Microsoft Details Recent Damaging Malware Attacks on Ukrainian Organizations

Several organizations in Ukraine were hit last week in a destructive, probably nation-state-sponsored malware operation designed to make targeted systems completely useless.

Two-stage malware resembles ransomware on the surface. But it has no recovery mechanism and is instead designed to overwrite the Master Boot Record (MBR) and the contents of specific files on infected systems, Microsoft said Friday.

The attacks prompted the US Cybersecurity and Infrastructure Security Agency (CISA) to issue a statement on January 18 urging US organizations to be vigilant against cyber attacks that could result in serious damage to critical features.

Researchers from Microsoft observed the malware – called WhisperGate – first appeared on January 13 and have since identified it on dozens of systems belonging to government, information technology and non-profit organizations based in Ukraine. The total number of organizations that have been affected by the malware is still unclear. But it is almost certain that there are more victims than have been identified so far, Microsoft said.

The malicious activity that Microsoft observed is part of a broader wave of attacks last week that shut down government websites and disrupted the operations of several organizations in Ukraine. No group has claimed credit for the attacks, and so far at least few have publicly attributed any threat or state sponsor to them.

But many believe that the attacks in Ukraine were probably carried out by Russian agents and are a manifestation of the current tense struggle between the two countries. Back in December 2015, during a similarly tense period between Russia and Ukraine, threatening actors from the former launched a series of cyber attacks that removed part of Ukraine’s electricity grid and caused blackouts in some regions of the country.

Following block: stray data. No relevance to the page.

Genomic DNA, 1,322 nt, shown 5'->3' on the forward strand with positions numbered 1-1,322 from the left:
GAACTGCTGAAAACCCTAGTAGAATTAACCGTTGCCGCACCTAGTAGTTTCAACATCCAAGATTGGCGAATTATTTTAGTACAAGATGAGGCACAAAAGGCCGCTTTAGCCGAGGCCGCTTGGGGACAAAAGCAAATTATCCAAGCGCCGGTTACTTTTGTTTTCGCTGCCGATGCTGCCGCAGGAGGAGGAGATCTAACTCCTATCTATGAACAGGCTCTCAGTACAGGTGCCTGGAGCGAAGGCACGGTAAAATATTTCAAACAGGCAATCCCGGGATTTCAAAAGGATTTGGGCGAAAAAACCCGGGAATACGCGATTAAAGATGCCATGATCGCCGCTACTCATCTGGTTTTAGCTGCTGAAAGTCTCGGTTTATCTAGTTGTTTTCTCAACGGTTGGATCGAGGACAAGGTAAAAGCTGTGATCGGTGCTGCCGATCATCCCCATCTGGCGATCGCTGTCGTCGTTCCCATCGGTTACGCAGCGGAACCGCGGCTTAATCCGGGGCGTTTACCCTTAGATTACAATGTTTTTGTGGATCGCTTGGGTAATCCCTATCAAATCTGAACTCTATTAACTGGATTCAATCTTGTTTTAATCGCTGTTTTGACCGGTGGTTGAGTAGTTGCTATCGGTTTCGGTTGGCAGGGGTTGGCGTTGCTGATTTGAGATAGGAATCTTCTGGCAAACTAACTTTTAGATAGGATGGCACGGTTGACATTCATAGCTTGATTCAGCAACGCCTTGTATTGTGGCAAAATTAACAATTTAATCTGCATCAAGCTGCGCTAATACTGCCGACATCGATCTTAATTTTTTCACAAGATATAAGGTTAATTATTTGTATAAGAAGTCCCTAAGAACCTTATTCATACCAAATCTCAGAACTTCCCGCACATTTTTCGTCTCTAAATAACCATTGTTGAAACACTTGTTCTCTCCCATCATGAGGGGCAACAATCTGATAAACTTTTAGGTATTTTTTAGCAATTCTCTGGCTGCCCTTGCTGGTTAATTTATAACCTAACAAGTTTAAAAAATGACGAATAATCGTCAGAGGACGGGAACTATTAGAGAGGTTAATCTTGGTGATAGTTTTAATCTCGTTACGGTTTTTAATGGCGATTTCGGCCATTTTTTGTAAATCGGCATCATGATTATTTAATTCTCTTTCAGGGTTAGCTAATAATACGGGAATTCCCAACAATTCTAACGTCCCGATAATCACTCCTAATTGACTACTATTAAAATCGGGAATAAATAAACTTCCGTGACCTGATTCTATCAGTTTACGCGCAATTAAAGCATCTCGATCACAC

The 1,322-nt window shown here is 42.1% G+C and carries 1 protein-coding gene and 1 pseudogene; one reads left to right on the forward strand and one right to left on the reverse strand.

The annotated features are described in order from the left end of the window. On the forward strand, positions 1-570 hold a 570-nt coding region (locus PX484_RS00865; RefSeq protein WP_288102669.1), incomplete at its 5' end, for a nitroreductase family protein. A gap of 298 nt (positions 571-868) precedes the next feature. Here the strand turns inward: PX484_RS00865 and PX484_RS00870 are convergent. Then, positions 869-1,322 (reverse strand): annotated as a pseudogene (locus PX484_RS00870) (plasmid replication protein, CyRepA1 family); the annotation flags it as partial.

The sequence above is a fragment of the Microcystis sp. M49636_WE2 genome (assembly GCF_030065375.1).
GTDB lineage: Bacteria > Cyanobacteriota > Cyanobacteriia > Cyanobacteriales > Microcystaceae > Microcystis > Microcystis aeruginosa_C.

Chris Morgan, senior intelligence analyst for cyber threats at Digital Shadows, says it is not unreasonable to link the attacks to Russia.

“The attacks fit into a consistent model often used by threat actors in Russia, which have previously implemented hybrid warfare tactics involving the use of cyber attacks prior to movements of its military land forces,” Morgan said. “This has included cyber attacks against Georgia prior to the conflict over South Ossetia in 2008, during the annexation of Crimea in 2014, and the destructive malware used in the Petya and MeDoc attacks on Ukraine in 2017.”

Destruction as a priority
Microsoft described WhisperGate as a unique two-step malware that exploits a publicly available tool called Impacket, which threat actors often use for remote execution and lateral motion. The first phase of malware is located in various folders and overwrites the MBR code that tells the computer how to load the operating system – with a ransom note. The release note contains an unprecedented Bitcoin wallet address and an account ID for encrypted communications, allegedly for victims to use to make a payment. However, the sole purpose of the malware is to corrupt the MBR and other files that it is targeting on infected devices, Microsoft said.

WhisperGate’s Phase Two component is a malware download hosted on a Discord channel. The malware is designed to corrupt files in certain folders on a compromised system with specific file extensions such as .backup, .bak, .jpeg, .java, .jar, .rtf, .sav and .xltm. When the malware encounters files with these extensions – and more than a hundred other extensions – it immediately overwrites the file and then renames each one with a random 4-byte extension.

The threat actor’s goal of using malware seems to be to make as many systems as unusable as possible and to make recovery difficult.

“This has probably been done to introduce challenges to the daily activities of Ukrainian citizens, while also to delegitimize the authority of the Government of Ukraine,” Morgan said.

John Bambenek, chief threat hunter at Netenrich, says basic security hygiene is essential to protect against such attacks.

“Ultimately, any measure designed to prevent malware will work here,” Bambenek says. “Whether an attacker wants to implement ransomware, a RAT or MBR malware, you have a malware problem at its core.” Beyond that, he adds, a business continuity and disaster recovery plan is crucial, so there is a plan in place for service recovery.

William

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